Friday, January 23, 2004

Dublin city centre suffered sever disruption yesterday due to the meeting the Ministers for Justice from the fifteen EU member states. Members of the Gardai (The Irish Police Force) dressed in luminous yellow bibs were clearly visible standing about in groups of three or more discussing the issues of the day while providing security for the good and the great of Europe.

Businesses in the vicinity of Dublin Castle complained because of access restriction. It’s been a long time since I saw some many Gardai congregate in any one area. Such is the fear of embarrassment in government circles regarding the possibility of demonstrations during our presidency of the EU, that no expense is to be spared in the area of security.

The issue discussed yesterday in Dublin Castle was that of illegal immigration into the EU. A figure of €30 million has been set aside in returning illegal immigrants to their country of origin. However there is still disagreement concerning an EU wide harmonising of procedures for dealing with asylum application.

The €30 million should quash the argument the racists have that the deportation of illegal immigrants costs the Irish taxpayer money, not for the first time the EU foots the bill in Ireland.

On the issue of immigration the Irish High Court have ruled against Section 2 of the Irish Immigration Act. The legislation in this act was found to be unconstitutional. Needless to say the Irish Minister for Justice Michael McDowell is not pleased and intends consulting with the Irish Attorney General concerning the High Court’s ruling.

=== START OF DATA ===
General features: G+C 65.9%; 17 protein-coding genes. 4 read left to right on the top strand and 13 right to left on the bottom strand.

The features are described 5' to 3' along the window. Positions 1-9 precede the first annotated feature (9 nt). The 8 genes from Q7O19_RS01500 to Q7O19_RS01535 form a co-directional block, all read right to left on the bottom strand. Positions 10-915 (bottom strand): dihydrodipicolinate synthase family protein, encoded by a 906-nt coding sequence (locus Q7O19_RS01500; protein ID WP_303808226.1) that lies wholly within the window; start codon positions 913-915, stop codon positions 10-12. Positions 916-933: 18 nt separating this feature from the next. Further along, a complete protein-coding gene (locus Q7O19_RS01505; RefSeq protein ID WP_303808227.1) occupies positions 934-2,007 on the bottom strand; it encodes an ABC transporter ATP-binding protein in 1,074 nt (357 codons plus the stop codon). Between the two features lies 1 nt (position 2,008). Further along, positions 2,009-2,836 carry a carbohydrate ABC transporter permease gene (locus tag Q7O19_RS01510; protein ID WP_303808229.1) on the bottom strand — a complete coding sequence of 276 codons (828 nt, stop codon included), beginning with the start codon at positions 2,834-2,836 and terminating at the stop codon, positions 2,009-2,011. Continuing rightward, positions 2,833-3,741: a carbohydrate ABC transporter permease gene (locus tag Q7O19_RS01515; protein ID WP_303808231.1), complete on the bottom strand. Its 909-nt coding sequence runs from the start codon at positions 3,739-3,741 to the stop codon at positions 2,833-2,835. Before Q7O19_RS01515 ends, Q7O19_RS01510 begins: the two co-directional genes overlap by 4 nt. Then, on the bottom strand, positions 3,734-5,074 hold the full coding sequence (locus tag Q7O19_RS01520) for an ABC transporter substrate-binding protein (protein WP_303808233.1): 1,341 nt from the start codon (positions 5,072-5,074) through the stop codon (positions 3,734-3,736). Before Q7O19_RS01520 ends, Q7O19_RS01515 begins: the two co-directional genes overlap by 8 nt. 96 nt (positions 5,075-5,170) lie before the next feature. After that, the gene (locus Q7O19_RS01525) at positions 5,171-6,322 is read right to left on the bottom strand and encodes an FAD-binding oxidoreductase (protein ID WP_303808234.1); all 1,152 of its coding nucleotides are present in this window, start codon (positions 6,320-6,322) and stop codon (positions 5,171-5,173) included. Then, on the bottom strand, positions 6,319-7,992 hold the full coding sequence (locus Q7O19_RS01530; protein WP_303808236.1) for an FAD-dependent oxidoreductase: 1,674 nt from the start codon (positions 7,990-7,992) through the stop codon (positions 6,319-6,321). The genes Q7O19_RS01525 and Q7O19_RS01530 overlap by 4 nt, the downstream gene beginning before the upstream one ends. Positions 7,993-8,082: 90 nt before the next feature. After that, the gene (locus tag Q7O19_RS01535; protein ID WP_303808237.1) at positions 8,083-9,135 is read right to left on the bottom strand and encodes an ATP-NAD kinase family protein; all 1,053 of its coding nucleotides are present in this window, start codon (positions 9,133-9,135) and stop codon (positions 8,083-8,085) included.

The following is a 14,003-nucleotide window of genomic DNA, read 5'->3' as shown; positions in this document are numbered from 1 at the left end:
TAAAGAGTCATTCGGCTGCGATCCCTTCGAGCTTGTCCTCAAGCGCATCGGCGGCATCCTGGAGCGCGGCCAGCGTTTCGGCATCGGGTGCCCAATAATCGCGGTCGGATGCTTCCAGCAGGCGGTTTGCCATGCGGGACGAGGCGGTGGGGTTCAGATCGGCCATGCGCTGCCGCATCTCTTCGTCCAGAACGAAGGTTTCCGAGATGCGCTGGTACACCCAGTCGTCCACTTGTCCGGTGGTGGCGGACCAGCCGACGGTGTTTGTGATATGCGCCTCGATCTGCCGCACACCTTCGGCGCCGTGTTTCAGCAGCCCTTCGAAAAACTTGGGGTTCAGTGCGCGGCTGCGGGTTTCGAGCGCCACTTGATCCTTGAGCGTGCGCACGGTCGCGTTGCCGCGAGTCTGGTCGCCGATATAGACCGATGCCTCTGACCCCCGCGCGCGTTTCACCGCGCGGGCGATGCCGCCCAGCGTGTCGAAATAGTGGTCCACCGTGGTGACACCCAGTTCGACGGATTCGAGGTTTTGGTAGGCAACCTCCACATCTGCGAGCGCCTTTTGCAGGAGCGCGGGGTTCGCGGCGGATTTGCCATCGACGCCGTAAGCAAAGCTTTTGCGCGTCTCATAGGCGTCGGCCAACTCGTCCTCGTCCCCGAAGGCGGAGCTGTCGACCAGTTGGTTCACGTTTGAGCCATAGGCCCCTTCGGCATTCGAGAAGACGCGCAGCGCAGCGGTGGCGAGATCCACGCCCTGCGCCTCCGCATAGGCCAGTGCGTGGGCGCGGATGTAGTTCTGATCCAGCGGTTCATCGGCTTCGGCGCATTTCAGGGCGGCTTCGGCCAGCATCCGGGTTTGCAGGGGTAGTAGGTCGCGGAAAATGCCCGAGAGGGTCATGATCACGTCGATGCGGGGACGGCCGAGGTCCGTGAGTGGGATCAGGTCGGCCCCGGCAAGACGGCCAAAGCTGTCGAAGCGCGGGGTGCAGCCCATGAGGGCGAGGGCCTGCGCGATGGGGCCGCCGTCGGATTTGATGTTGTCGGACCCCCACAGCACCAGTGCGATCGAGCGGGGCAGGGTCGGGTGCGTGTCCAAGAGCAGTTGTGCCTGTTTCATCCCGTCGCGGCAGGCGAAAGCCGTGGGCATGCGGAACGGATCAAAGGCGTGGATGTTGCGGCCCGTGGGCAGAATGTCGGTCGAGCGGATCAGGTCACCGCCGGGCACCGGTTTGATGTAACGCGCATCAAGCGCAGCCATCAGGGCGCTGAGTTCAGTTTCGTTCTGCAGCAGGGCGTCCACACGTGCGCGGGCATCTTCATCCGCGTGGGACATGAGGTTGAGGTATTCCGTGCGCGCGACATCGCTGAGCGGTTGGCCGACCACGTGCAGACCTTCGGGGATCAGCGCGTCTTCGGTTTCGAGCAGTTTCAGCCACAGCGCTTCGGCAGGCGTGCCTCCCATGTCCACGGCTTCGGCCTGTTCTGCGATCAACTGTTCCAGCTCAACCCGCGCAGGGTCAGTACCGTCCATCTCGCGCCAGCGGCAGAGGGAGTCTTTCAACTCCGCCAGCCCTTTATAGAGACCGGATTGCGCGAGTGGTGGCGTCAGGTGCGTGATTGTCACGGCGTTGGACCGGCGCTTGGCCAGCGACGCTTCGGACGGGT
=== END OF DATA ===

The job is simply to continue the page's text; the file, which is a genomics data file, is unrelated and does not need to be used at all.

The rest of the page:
In the meantime hundreds of legal challenges are expected against deportation orders issued to the parents of children born in Ireland. The Irish constitution states that it will cherish all children equally, (providing of course that they white, Catholic and of Celtic/Irish racial stock).

It’s fascinating to read the reports in the Irish papers concerning the issue of immigrants and the High Courts ruling. The Irish Independent the leading right wing newspaper bemoans the ruling, while the Irish Times, a left wing liberal newspaper, takes a stance sympathetic to asylum seekers.

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